• The statement used to confirm positive resolution should ideally be focused on the number of people; if the statement mentions instead the number of kits sold, and it is not unambiguously clear that the same number of people have been 'tested' by AncestryDNA or that their genetic information is 'in the database', or similar language indicating that they have actually generated the digitised genetic data of this number of people, then the statement cannot be used for positive resolution, unless the community consensus decides otherwise, for instance due to the statement's context

  • In the event that Ancestry.com in some way 'acquires' another genetic database, and the new number of individuals 'in AncestryDNA's database' goes above 20 million, the question resolves positive only if these new individuals are somehow integrated into the system, for instance such that these new individuals are searchable in AncestryDNA's genetic relative–finding service

  • If Ancestry.com starts offering a service which allows people to upload onto their site genetic data generated from other sources, in the manner of other services like MyHeritage, any statement used to support positive resolution must convey unambiguously that the number mentioned is the number of individuals whose digitised genetic data was generated by, from DNA samples gathered by, Ancestry.com, its subsidiaries, or registered contractors

{{qctrl.predictionString()}}

Metaculus help: Predicting

Predictions are the heart of Metaculus. Predicting is how you contribute to the wisdom of the crowd, and how you earn points and build up your personal Metaculus track record.

The basics of predicting are very simple: move the slider to best match the likelihood of the outcome, and click predict. You can predict as often as you want, and you're encouraged to change your mind when new information becomes available. With tachyons you'll even be able to go back in time and backdate your prediction to maximize your points.

The displayed score is split into current points and total points. Current points show how much your prediction is worth now, whereas total points show the combined worth of all of your predictions over the lifetime of the question. The scoring details are available on the FAQ.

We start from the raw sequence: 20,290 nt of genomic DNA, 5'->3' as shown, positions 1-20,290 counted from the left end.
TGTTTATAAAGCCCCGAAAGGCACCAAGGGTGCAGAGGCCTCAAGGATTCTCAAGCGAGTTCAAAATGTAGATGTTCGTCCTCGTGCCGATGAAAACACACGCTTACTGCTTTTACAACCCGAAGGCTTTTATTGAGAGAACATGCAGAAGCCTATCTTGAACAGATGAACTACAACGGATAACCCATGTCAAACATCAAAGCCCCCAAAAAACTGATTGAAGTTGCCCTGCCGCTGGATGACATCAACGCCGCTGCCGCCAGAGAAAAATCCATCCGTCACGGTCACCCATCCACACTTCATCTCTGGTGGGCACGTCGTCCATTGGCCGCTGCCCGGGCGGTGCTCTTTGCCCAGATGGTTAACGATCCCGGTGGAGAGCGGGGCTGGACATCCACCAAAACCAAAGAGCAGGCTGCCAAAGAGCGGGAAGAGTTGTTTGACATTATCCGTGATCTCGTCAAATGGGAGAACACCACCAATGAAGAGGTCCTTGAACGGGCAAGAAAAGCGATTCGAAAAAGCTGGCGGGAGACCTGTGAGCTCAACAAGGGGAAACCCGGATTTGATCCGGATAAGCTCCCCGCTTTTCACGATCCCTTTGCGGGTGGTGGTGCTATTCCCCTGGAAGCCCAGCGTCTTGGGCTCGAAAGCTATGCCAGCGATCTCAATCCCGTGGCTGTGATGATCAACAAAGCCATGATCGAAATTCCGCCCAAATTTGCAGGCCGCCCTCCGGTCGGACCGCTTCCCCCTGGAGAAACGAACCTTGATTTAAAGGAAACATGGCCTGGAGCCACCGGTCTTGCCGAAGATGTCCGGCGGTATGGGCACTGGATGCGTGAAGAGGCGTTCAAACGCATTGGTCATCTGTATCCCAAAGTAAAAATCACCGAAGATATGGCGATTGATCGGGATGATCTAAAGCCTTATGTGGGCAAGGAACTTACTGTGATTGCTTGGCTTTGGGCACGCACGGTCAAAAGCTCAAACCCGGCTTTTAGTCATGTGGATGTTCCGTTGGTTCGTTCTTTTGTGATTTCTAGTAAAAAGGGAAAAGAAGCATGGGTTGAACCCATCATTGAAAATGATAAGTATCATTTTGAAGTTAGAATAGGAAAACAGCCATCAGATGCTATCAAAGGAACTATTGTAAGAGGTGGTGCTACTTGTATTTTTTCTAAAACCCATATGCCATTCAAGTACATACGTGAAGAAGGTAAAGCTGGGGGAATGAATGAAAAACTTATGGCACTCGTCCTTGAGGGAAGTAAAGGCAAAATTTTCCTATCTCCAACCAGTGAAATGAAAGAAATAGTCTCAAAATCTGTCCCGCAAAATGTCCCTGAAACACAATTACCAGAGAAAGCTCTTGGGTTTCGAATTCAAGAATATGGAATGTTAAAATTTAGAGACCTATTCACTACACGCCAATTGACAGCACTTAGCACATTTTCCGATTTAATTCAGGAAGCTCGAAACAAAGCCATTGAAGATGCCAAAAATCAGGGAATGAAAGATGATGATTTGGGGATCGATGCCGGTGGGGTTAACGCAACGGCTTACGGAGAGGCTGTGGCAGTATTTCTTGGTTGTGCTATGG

Note: this question resolved before its original close time. All of your predictions came after the resolution, so you did not gain (or lose) any points for it.

Note: this question resolved before its original close time. You earned points up until the question resolution, but not afterwards.

This question is not yet open for predictions.

Thanks for predicting!

Your prediction has been recorded anonymously.

Want to track your predictions, earn points, and hone your forecasting skills? Create an account today!

Track your predictions
Continue exploring the site

Community Stats

Metaculus help: Community Stats

Use the community stats to get a better sense of the community consensus (or lack thereof) for this question. Sometimes people have wildly different ideas about the likely outcomes, and sometimes people are in close agreement. There are even times when the community seems very certain of uncertainty, like when everyone agrees that event is only 50% likely to happen.

When you make a prediction, check the community stats to see where you land. If your prediction is an outlier, might there be something you're overlooking that others have seen? Or do you have special insight that others are lacking? Either way, it might be a good idea to join the discussion in the comments.